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Retroactive continuity

Retroactive continuity, or retcon for short, is a literary device in which established facts in a fictional work are adjusted, ignored, or contradicted by a subsequently published work which breaks continuity with the former.

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Sam (text editor)

Sam is a multi-file text editor based on structural regular expressions.

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SCO Group

SCO, The SCO Group, The TSG Group, Caldera Systems, and Caldera International are the various names of an American software company that became known for acquiring the Santa Cruz Operation's Server Software and Services divisions, and UnixWare and OpenServer technologies, and then, under CEO Darl McBride, pursuing a series of legal battles known as the SCO-Linux controversies.

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sed (stream editor) is a Unix utility that parses and transforms text, using a simple, compact programming language.

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Slashdot (sometimes abbreviated as /.) is a social news website that originally billed itself as "News for Nerds.

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Software license

A software license is a legal instrument (usually by way of contract law, with or without printed material) governing the use or redistribution of software.

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Spell (Unix)

Spell is the standard English language spell checker for Unix.

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Sticky bit

In computing, the sticky bit is a user ownership access right flag that can be assigned to files and directories on Unix-like systems.

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In computer networking, STREAMS is the native framework in Unix System V for implementing character device drivers, network protocols, and inter-process communication.

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Su (Unix)

The Unix command su, sometimes described as substitute user, super user, switch user, or set user, is used by a computer user to execute commands with the privileges of another user account.

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Thompson shell

The Thompson shell is the first Unix shell, introduced in the first version of Unix in 1971, and was written by Ken Thompson.

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troff is the major component of a document processing system developed by AT&T Corporation for the Unix operating system.

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Typesetting is the composition of text by means of arranging physical typesDictionary.com Unabridged.

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Unix (trademarked as UNIX) is a family of multitasking, multiuser computer operating systems that derive from the original AT&T Unix, development starting in the 1970s at the Bell Labs research center by Ken Thompson, Dennis Ritchie, and others.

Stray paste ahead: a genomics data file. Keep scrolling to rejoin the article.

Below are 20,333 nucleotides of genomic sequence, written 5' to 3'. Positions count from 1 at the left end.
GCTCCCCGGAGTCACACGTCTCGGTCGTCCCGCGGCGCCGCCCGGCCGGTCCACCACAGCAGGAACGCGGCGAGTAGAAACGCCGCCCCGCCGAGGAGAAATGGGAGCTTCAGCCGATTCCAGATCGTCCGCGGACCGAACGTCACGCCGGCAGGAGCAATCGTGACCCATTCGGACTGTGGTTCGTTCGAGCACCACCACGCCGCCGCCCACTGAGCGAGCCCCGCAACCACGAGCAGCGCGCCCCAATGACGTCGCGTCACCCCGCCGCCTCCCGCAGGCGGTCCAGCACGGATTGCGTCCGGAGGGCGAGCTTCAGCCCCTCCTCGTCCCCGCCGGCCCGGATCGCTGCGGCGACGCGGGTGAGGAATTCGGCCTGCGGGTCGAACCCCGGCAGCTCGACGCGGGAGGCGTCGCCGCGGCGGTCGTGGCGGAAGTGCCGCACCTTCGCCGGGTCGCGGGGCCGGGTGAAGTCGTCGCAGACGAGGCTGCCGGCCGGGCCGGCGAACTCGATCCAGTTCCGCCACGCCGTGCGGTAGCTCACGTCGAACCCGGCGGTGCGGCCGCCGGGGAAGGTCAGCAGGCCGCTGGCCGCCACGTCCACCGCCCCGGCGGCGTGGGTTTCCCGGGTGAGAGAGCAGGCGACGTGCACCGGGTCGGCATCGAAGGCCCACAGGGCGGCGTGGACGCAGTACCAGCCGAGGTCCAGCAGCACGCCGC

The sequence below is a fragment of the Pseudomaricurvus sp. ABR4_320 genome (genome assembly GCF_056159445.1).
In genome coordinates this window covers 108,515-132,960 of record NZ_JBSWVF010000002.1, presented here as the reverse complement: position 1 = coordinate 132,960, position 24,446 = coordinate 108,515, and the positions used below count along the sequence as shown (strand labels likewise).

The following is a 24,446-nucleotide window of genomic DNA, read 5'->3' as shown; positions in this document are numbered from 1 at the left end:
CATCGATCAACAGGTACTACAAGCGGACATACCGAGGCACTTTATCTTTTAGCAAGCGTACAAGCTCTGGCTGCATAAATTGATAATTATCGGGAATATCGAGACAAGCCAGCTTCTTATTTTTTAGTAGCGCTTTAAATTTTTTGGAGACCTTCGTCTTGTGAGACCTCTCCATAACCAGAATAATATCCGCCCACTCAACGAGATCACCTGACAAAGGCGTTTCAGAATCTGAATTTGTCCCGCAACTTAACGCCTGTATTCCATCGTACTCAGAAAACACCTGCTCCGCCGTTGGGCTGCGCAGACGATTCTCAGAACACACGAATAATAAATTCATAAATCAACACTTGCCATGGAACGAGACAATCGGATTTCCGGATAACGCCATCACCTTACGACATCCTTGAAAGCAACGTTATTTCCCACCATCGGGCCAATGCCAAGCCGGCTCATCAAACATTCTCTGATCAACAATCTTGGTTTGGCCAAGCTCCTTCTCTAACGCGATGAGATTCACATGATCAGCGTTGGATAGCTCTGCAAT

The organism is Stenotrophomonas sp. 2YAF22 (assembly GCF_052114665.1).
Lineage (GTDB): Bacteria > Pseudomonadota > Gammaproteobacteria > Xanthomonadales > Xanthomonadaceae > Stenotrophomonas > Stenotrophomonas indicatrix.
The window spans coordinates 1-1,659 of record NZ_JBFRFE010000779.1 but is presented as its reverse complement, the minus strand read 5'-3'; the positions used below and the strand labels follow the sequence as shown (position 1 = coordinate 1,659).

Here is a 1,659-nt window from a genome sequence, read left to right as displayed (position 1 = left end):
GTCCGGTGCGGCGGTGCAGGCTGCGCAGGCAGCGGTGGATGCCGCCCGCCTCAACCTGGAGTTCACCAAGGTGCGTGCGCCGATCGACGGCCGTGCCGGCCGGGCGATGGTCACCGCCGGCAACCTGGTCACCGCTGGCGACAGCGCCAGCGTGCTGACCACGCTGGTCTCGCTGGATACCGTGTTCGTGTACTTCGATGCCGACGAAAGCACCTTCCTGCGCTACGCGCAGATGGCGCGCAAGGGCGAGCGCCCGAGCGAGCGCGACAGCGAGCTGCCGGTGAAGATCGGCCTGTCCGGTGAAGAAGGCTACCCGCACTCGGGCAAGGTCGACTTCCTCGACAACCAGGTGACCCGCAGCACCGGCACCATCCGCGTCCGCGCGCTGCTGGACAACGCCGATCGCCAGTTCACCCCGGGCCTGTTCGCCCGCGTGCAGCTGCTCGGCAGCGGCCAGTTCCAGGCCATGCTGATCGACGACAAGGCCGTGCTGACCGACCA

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UNIX System III (or System 3) is a discontinued version of the Unix operating system released by AT&T's Unix Support Group (USG).

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UNIX System V

UNIX System V (pronounced: "System Five") is one of the first commercial versions of the Unix operating system.

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A Unix-like (sometimes referred to as UN*X or *nix) operating system is one that behaves in a manner similar to a Unix system, while not necessarily conforming to or being certified to any version of the Single UNIX Specification.

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UNIX/32V was an early version of the Unix operating system from Bell Laboratories, released in June 1979.

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Usenet is a worldwide distributed discussion system available on computers.

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User space

A modern computer operating system usually segregates virtual memory into kernel space and user space.

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VAX is a discontinued instruction set architecture (ISA) developed by Digital Equipment Corporation (DEC) in the mid-1970s.

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Version 6 Unix

Sixth Edition Unix, also called Version 6 Unix or just V6, was the first version of the Unix operating system to see wide release outside Bell Labs.

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Version 7 Unix

Seventh Edition Unix, also called Version 7 Unix, Version 7 or just V7, was an important early release of the Unix operating system.

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Yacc (Yet Another Compiler-Compiler) is a computer program for the Unix operating system developed by Stephen C. Johnson.

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[1] https://en.wikipedia.org/wiki/Research_Unix